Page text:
Landlord-Tenant Law & Evictions in Maryland
Landlord-Tenant Law & Evictions in Maryland
Common Reasons for Eviction
The most common reasons for Eviction are for failing to pay rent or violating the lease agreement. When trying to evict a tenant for one of these reasons, a landlord must carefully follow the rules set forth in the Maryland statutes or Landlord will not be successful.
Failure to Pay Rent
The most common reason tenants are evicted is because they do not pay rent. In Maryland, the landlord may begin eviction proceedings without prior notice to Tenant. If the tenant does not pay rent the day it is due, the landlord can file an eviction lawsuit the very next day. However, the tenant can stop the eviction by paying all rent due and owing, including late fees and any court costs, on or before the date of the hearing before the judge (see Md. Code Ann. [Real Prop.] § 8-401).
Another common reason for eviction is because the tenant violates the lease. For an eviction based on a lease violation, a landlord is required to give the tenant notice before filing the eviction lawsuit with the court. If the tenant's lease violation can cause danger to themselves or to someone else on the property, the landlord is required to give the tenant a 14-day notice. For lease violations that do not cause harm to another person, the landlord is required to give the tenant a 30-day notice. Both types of notice must state that the tenant must fix the violation within the appropriate time frame or the landlord will file the eviction lawsuit with the court (see Md. Code Ann. [Real Prop.] § 8-402.1).
Eviction Process in Maryland
To begin the eviction lawsuit, a landlord must file a complaint and summons in the district court. After the complaint and summons are filed, the tenant will receive a copy of the paperwork. The summons will have a date and time on it for a hearing before a judge. If the tenant wishes to challenge the eviction, the tenant must appear at the hearing.
Eviction Defenses in Maryland
DEFENSES TO LEASE VIOLATIONS AND FAILURE TO PAY RENT
Landlord Evicts Tenant with a "Self-Help" Eviction
The only way a landlord can legally evict a tenant is by receiving a court order. It is unlawful for a landlord to try to evict a tenant through any other means, such as changing the locks on the doors or shutting off the utilities (see In re Promower, Inc., v. Scuderi, et al., 56 B.R. 619 (U.S. Bankruptcy Court, D. Maryland, 1986)). A tenant who is evicted with a "self-help" eviction can often sue the landlord for damages.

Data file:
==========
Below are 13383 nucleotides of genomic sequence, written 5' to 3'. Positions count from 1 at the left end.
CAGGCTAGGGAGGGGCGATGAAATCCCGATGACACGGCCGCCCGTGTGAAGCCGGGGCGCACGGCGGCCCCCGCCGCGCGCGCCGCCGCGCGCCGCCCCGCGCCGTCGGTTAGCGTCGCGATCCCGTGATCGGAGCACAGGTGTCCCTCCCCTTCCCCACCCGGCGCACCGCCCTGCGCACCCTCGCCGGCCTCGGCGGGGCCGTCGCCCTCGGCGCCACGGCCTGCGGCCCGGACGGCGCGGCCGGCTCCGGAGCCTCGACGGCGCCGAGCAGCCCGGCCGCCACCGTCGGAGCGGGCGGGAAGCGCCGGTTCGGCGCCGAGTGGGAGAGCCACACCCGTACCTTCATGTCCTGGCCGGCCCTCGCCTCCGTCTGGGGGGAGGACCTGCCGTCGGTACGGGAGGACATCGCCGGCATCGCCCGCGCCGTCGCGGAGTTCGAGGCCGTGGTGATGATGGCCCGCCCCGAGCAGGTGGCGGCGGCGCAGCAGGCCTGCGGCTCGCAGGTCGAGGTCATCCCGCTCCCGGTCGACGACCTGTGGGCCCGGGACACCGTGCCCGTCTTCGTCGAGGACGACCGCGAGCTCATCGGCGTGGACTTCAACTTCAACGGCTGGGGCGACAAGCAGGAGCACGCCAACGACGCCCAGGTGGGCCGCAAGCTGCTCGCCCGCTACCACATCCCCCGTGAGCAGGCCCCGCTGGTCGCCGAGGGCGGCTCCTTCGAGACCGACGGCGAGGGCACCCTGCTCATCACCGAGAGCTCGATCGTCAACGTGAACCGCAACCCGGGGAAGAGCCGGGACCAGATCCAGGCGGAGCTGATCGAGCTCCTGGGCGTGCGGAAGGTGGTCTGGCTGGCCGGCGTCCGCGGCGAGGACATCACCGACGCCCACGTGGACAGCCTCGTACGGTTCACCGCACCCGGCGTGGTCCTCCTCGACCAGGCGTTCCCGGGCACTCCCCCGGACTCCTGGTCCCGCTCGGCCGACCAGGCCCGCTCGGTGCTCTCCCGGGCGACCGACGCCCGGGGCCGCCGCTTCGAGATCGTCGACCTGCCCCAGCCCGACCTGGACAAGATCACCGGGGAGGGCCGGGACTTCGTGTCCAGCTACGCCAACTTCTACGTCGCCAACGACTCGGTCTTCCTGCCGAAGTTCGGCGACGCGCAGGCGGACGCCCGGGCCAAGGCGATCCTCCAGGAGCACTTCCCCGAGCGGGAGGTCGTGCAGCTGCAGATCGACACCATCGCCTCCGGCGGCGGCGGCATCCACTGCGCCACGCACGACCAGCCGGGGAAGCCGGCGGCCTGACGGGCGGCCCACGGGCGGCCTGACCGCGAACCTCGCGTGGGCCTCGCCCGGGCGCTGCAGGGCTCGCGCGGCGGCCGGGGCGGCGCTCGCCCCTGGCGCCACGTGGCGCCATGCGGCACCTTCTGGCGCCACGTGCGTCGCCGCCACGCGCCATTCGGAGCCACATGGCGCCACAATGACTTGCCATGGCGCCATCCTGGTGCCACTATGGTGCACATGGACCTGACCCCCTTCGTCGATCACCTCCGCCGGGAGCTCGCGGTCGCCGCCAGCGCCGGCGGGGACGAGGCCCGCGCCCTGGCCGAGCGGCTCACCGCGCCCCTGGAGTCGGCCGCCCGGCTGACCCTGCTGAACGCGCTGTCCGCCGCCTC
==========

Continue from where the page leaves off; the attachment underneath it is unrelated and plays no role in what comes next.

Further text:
Landlord Does Not Follow Proper Eviction Regulations
The rules for evictions are set forth in the Maryland statutes, and it is very important that a landlord follow these rules when attempting to evict a tenant.
When evicting someone for a lease violation, the landlord must give the tenant a 30-day notice, as long as the violation is not harming any other person on the property. The landlord must wait the full 30 days before filing the eviction lawsuit with the courts. If the landlord files the eviction lawsuit before the 30-day time frame has ended, then the tenant can challenge the eviction based on lack of proper notice. The eviction would likely stop, and the landlord would have to give the tenant a new 30-day notice. At the end of the full 30 days, the landlord would need to file a new eviction lawsuit.
Landlord Evicts Tenant for Not Paying Rent
If being evicted for failing to pay rent, a tenant has until the day of the eviction hearing to pay rent in full, including late fees, interest, and court costs. As long as the tenant pays everything due and owing to the landlord by the date of the hearing, the landlord must not continue with the eviction and the case will be closed (see Md. Code Ann. [Real Prop.] § 8-401(c)(5)). A tenant paying rent late like this should ask for a time-stamped receipt, which can be used as a defense in case the landlord continues with the eviction anyway.
Landlord Did Not Maintain the Rental Unit
Under Maryland law, a landlord is required to repair any conditions at a rental unit that could be a fire hazard or a serious threat to the life, health, or safety of the tenants. The landlord must:
- provide heat, light, electricity, and hot and cold running water
- provide adequate sewage disposal facilities
- ensure there are no rodent infestations on the property, and
- repair any structural defects that could threaten the physical safety of the tenants.
If the rental unit needs repair in one of these areas, the tenant must provide written notice to the landlord stating the necessary repairs. If the landlord does not make the repairs within 30 days, the tenant has two options. The tenant can either stop paying rent altogether or pay rent into an escrow account held by the court, rather than pay rent directly to the landlord, until the landlord makes the necessary repairs. The tenant can also petition the court for a judgment against the landlord requiring the landlord to make the repairs.
If the landlord decides to evict the tenant for not paying rent, the tenant can defend against the eviction by showing that the landlord failed to make necessary repairs to the rental unit (see Md. Code Ann. [Real Prop.] § § 8-211 and8-211.1).
Landlord Evicts Tenant for Violating the Lease Agreement
A landlord is required to give a tenant either a 14- or 30-day notice if the tenant has violated the lease. The tenant will then have either 14 or 30 days to correct the lease violation before the landlord files the eviction lawsuit. If the tenant corrects the violation within the appropriate time frame, the landlord must not proceed with the eviction (see Md. Code Ann. [Real Prop.] § 8-402.1(a)(1)(i)(3)). If the tenant fixes the violation but the landlord proceeds with the eviction anyway, the tenant can use proof that the violation was fixed as a defense to the eviction.